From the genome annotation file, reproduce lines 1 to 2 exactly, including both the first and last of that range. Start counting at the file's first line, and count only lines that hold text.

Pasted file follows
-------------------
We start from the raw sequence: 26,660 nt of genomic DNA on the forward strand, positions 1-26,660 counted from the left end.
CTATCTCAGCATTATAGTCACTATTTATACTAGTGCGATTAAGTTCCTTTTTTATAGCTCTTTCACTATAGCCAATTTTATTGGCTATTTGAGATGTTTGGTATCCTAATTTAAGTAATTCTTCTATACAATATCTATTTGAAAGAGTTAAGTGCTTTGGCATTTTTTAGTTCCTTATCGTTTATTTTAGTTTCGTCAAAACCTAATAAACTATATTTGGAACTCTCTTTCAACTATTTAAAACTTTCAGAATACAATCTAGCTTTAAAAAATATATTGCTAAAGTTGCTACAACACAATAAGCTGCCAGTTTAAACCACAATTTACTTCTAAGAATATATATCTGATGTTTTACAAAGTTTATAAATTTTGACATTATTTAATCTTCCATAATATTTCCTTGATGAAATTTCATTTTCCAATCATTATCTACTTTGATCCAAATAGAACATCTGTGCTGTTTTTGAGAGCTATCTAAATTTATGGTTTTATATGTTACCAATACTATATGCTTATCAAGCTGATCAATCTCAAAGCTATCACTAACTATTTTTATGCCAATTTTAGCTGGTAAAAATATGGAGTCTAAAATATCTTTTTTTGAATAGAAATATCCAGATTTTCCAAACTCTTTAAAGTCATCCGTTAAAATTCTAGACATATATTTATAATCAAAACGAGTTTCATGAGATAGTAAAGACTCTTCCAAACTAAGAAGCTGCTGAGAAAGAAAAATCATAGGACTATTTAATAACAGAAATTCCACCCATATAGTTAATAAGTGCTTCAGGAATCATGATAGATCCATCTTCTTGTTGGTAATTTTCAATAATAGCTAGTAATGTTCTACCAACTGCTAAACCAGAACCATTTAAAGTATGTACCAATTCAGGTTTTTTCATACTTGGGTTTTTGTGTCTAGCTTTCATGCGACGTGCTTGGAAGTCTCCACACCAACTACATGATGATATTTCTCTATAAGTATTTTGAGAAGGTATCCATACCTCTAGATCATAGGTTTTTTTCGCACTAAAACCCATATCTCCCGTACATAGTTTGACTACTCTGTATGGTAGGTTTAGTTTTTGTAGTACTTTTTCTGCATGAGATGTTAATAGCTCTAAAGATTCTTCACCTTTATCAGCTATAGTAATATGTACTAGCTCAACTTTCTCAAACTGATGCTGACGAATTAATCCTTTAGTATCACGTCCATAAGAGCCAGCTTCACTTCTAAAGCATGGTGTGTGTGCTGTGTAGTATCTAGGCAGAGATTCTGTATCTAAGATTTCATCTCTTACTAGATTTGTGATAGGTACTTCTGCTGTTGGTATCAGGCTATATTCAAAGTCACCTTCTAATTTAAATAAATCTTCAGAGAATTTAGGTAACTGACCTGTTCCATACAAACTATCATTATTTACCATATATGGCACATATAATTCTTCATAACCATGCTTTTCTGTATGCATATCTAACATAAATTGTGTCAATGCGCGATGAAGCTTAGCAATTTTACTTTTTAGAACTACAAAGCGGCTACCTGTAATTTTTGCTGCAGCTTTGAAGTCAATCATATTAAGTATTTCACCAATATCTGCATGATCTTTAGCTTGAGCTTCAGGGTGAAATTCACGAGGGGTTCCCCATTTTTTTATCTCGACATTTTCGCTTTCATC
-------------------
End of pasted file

We start from the raw sequence: 26,660 nt of genomic DNA on the forward strand, positions 1-26,660 counted from the left end.
CTATCTCAGCATTATAGTCACTATTTATACTAGTGCGATTAAGTTCCTTTTTTATAGCTCTTTCACTATAGCCAATTTTATTGGCTATTTGAGATGTTTGGTATCCTAATTTAAGTAATTCTTCTATACAATATCTATTTGAAAGAGTTAAGTGCTTTGGCATTTTTTAGTTCCTTATCGTTTATTTTAGTTTCGTCAAAACCTAATAAACTATATTTGGAACTCTCTTTCAACTATTTAAAACTTTCAGAATACAATCTAGCTTTAAAAAATATATTGCTAAAGTTGCTACAACACAATAAGCTGCCAGTTTAAACCACAATTTACTTCTAAGAATATATATCTGATGTTTTACAAAGTTTATAAATTTTGACATTATTTAATCTTCCATAATATTTCCTTGATGAAATTTCATTTTCCAATCATTATCTACTTTGATCCAAATAGAACATCTGTGCTGTTTTTGAGAGCTATCTAAATTTATGGTTTTATATGTTACCAATACTATATGCTTATCAAGCTGATCAATCTCAAAGCTATCACTAACTATTTTTATGCCAATTTTAGCTGGTAAAAATATGGAGTCTAAAATATCTTTTTTTGAATAGAAATATCCAGATTTTCCAAACTCTTTAAAGTCATCCGTTAAAATTCTAGACATATATTTATAATCAAAACGAGTTTCATGAGATAGTAAAGACTCTTCCAAACTAAGAAGCTGCTGAGAAAGAAAAATCATAGGACTATTTAATAACAGAAATTCCACCCATATAGTTAATAAGTGCTTCAGGAATCATGATAGATCCATCTTCTTGTTGGTAATTTTCAATAATAGCTAGTAATGTTCTACCAACTGCTAAACCAGAACCATTTAAAGTATGTACCAATTCAGGTTTTTTCATACTTGGGTTTTTGTGTCTAGCTTTCATGCGACGTGCTTGGAAGTCTCCACACCAACTACATGATGATATTTCTCTATAAGTATTTTGAGAAGGTATCCATACCTCTAGATCATAGGTTTTTTTCGCACTAAAACCCATATCTCCCGTACATAGTTTGACTACTCTGTATGGTAGGTTTAGTTTTTGTAGTACTTTTTCTGCATGAGATGTTAATAGCTCTAAAGATTCTTCACCTTTATCAGCTATAGTAATATGTACTAGCTCAACTTTCTCAAACTGATGCTGACGAATTAATCCTTTAGTATCACGTCCATAAGAGCCAGCTTCACTTCTAAAGCATGGTGTGTGTGCTGTGTAGTATCTAGGCAGAGATTCTGTATCTAAGATTTCATCTCTTACTAGATTTGTGATAGGTACTTCTGCTGTTGGTATCAGGCTATATTCAAAGTCACCTTCTAATTTAAATAAATCTTCAGAGAATTTAGGTAACTGACCTGTTCCATACAAACTATCATTATTTACCATATATGGCACATATAATTCTTCATAACCATGCTTTTCTGTATGCATATCTAACATAAATTGTGTCAATGCGCGATGAAGCTTAGCAATTTTACTTTTTAGAACTACAAAGCGGCTACCTGTAATTTTTGCTGCAGCTTTGAAGTCAATCATATTAAGTATTTCACCAATATCTGCATGATCTTTAGCTTGAGCTTCAGGGTGAAATTCACGAGGGGTTCCCCATTTTTTTATCTCGACATTTTCGCTTTCATC